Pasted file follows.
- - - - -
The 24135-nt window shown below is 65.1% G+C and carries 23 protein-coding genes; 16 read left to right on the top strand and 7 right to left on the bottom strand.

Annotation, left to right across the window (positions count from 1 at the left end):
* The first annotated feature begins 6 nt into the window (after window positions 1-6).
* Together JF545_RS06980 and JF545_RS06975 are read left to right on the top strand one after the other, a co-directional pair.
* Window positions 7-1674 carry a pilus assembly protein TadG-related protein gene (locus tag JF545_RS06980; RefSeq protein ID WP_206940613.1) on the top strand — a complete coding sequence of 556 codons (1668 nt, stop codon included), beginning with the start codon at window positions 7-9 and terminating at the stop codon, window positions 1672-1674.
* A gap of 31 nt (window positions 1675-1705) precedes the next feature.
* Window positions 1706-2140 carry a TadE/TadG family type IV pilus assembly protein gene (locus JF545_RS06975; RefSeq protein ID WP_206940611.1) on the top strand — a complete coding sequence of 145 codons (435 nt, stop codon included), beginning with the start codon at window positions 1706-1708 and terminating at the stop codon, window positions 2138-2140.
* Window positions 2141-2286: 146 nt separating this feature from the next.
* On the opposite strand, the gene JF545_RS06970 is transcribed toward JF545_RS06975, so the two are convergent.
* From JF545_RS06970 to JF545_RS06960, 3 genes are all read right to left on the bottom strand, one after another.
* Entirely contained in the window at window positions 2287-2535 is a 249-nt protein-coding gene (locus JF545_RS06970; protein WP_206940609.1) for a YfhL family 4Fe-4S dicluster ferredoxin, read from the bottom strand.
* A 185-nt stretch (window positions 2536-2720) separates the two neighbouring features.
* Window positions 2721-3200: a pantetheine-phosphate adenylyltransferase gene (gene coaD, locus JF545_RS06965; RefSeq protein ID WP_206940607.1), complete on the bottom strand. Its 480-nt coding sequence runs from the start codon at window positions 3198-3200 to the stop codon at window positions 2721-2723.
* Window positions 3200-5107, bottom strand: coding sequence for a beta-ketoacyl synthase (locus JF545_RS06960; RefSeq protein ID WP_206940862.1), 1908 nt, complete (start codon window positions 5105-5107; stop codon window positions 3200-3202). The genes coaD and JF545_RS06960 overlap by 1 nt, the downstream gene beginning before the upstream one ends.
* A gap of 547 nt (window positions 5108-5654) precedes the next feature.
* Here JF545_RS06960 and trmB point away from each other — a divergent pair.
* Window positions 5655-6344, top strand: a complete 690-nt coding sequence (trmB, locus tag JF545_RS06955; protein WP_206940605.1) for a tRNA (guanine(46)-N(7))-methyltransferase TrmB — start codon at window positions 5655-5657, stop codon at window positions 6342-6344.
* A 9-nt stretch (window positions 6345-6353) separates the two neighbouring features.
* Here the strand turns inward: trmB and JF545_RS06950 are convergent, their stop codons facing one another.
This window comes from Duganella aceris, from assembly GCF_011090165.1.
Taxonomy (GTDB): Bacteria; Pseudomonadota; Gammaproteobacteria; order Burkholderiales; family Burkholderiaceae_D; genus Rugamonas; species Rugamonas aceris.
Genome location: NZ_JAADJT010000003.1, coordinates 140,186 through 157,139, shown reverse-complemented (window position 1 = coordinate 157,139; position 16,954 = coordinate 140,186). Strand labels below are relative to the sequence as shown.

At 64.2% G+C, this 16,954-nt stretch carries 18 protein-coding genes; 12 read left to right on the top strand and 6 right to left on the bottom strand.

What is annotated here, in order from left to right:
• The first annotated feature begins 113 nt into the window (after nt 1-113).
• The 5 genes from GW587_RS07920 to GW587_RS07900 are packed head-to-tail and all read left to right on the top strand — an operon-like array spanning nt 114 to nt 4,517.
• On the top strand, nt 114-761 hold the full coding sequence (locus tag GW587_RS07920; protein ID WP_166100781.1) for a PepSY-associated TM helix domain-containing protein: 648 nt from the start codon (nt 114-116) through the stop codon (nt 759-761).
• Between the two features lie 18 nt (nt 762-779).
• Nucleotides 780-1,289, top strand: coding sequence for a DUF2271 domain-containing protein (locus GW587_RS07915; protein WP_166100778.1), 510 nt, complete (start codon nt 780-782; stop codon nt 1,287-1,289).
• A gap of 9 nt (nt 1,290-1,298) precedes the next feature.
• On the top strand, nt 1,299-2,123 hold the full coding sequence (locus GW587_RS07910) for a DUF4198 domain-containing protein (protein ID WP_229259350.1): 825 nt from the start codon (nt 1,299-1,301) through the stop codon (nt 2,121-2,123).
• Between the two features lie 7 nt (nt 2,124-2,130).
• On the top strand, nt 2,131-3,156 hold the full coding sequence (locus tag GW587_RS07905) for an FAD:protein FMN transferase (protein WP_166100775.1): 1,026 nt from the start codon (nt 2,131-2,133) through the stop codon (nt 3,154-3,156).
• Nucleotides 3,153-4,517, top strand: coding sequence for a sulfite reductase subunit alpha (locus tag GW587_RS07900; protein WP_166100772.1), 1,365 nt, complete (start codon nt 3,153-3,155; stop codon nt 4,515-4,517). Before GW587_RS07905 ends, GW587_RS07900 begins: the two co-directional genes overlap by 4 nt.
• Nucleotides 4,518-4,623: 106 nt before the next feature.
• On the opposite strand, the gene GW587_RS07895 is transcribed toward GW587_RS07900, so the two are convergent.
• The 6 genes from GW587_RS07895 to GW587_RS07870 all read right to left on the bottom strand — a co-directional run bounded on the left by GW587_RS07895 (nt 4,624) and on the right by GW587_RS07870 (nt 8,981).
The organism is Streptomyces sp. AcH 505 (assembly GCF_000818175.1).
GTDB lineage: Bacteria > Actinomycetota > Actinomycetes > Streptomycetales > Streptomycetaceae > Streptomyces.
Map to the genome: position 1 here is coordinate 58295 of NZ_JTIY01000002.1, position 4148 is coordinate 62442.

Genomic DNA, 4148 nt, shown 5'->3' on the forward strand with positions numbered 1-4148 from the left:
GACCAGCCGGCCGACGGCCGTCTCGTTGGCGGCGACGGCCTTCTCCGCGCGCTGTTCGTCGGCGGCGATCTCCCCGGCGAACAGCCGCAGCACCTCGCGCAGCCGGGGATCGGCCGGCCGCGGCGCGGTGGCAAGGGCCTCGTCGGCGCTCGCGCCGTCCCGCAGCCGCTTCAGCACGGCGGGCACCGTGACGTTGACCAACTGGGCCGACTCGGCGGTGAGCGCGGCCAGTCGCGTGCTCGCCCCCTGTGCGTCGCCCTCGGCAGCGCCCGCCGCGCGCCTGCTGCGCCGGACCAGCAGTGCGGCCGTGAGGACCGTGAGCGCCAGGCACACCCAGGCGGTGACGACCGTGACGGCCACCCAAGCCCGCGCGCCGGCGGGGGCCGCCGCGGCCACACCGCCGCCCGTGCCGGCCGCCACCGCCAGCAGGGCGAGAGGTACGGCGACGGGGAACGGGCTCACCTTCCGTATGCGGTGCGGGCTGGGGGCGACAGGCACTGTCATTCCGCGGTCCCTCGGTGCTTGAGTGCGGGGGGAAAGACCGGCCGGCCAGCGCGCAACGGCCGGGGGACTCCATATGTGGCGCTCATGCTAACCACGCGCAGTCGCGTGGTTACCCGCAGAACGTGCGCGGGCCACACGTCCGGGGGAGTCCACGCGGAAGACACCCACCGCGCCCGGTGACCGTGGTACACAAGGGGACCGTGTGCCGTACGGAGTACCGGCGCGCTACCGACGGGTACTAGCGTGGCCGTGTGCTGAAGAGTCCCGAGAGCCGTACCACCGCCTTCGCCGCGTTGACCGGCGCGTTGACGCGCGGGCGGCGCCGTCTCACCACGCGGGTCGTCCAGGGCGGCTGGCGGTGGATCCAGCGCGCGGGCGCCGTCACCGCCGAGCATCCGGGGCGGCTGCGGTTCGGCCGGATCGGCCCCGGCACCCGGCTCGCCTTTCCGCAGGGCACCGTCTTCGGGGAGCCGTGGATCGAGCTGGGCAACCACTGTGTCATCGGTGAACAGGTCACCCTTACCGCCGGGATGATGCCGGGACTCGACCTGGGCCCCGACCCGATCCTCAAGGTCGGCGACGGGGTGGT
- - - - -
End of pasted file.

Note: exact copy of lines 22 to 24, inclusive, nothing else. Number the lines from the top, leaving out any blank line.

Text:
Genome location: NZ_JAADJT010000003.1, coordinates 140,186 through 157,139, shown reverse-complemented (window position 1 = coordinate 157,139; position 16,954 = coordinate 140,186). Strand labels below are relative to the sequence as shown.

At 64.2% G+C, this 16,954-nt stretch carries 18 protein-coding genes; 12 read left to right on the top strand and 6 right to left on the bottom strand.

What is annotated here, in order from left to right: